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On page 11 of "Smaller decoding exponents: ball-collision decoding" by Berstein et.al. they have the formula \begin{equation}\lim_{n \rightarrow \infty} \frac{1}{n}\log_{2}\left(\dbinom{k_{1}}{p_{1}}\dbinom{l_{1}}{q_{1}} + \dbinom{k_{2}}{p_{2}}\dbinom{l_{2}}{q_{2}} +\dbinom{k_{1}}{p_{1}}\dbinom{k_{2}}{p_{2}}\dbinom{l_{1}}{q_{1}}\dbinom{l_{2}}{q_{2}}2^{-l_{1}-l_{2}} \right)\end{equation} \begin{equation} = max\Bigg[(R/2)log_2(R/2) - Plog_2P-(R/2-P)log_2(R/2-P) + Llog_2L -Qlog_2Q \end{equation} \begin{equation} -(L-Q)log_2(L-Q),(R)log_2(R/2) - 2Plog_2P-(R-2P)log_2(R/2-P) + 2Llog_2L \end{equation} \begin{equation} -2Qlog_2Q -2(L-Q)log_2(L-Q)-2L\Bigg] \end{equation} where $p_i/n \rightarrow P, q_i/n \rightarrow Q, k_i/n \rightarrow R/2,$ and $l_i/n \rightarrow L$ as $n \rightarrow \infty$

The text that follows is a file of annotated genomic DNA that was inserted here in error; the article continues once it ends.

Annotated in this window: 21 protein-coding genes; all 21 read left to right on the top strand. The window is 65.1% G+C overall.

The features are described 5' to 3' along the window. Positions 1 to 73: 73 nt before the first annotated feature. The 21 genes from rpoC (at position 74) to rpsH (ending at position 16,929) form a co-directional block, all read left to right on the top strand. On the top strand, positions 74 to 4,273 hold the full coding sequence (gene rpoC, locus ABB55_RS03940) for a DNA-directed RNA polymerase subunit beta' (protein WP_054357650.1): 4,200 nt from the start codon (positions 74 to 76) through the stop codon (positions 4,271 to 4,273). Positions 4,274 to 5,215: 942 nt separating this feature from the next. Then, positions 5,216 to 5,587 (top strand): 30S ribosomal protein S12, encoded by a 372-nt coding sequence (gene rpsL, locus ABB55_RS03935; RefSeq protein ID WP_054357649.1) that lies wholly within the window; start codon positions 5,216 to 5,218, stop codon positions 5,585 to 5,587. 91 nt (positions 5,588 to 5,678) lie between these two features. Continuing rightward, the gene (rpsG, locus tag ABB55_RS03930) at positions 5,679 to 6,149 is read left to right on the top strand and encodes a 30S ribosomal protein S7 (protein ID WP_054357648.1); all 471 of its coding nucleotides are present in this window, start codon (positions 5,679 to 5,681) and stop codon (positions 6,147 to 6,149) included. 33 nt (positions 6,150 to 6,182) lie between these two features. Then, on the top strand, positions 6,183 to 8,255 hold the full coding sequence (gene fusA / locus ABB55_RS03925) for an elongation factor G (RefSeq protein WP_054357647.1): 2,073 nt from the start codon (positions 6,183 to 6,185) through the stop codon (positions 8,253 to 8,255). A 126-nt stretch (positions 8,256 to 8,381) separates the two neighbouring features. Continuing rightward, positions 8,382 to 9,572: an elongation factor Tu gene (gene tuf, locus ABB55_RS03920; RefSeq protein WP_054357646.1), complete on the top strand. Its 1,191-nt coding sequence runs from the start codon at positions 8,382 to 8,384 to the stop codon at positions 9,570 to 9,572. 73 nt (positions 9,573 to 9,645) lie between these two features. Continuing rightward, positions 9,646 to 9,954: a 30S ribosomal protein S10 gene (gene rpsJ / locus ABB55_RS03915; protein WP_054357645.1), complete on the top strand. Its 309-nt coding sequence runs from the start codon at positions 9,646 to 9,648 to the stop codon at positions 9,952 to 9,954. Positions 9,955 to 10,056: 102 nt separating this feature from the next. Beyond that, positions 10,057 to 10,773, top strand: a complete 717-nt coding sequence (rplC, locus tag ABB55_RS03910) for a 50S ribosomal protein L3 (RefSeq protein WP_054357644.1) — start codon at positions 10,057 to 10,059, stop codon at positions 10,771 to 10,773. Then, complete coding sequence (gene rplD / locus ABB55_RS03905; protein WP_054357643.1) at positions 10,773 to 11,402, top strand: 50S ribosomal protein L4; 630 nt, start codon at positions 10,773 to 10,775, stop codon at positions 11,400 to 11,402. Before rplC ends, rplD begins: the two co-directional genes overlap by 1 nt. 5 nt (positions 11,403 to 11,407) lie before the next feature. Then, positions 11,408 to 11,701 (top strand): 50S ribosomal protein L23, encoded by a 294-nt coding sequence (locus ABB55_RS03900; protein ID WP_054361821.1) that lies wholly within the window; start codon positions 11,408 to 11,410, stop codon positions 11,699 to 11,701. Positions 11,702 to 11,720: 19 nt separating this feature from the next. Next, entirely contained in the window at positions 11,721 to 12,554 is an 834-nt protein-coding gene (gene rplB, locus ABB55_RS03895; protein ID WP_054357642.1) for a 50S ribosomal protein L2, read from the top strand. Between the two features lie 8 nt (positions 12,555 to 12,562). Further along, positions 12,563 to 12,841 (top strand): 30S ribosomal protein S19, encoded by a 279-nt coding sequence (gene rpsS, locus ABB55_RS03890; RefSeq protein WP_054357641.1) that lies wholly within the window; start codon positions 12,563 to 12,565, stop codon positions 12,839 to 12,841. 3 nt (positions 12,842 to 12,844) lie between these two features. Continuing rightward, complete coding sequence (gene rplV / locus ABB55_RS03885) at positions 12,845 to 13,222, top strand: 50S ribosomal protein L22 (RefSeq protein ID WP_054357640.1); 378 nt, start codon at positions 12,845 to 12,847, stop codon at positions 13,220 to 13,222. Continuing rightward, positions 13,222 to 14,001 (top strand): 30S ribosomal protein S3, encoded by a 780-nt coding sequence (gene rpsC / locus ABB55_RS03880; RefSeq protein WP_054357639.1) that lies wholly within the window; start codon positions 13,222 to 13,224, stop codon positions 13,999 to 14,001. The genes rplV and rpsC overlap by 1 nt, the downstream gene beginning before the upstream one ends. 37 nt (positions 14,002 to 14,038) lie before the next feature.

They apparently used \begin{equation}\frac{1}{n}\log_{2}\dbinom{(\alpha + o(1))n}{(\beta +o(1))n} \rightarrow \alpha \log_{2}\alpha - \beta\log_{2}\beta - (\alpha - \beta)\log_{2}(\alpha - \beta)\end{equation} as n $\rightarrow \infty$ but I don't see how they ended up with a max function with two arguments. I'm not even sure how to deal with the sum inside the logarithm. Any ideas? Thanks!

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Let $L = \log(\max(x,y))$. Then $\log(x+y)$ is between $L$ and $\log(2\max(x,y)) = L + \log 2$. Division by $n$ makes the constant $\log 2$ negligible, so we're left with the asymptotics of $L / n$. –  Noam D. Elkies Mar 13 '12 at 5:05
    
Thanks Noam! I apologize if this question isn't research level. I'll stick to MSE from now on. –  Nick Peterson Mar 14 '12 at 2:52
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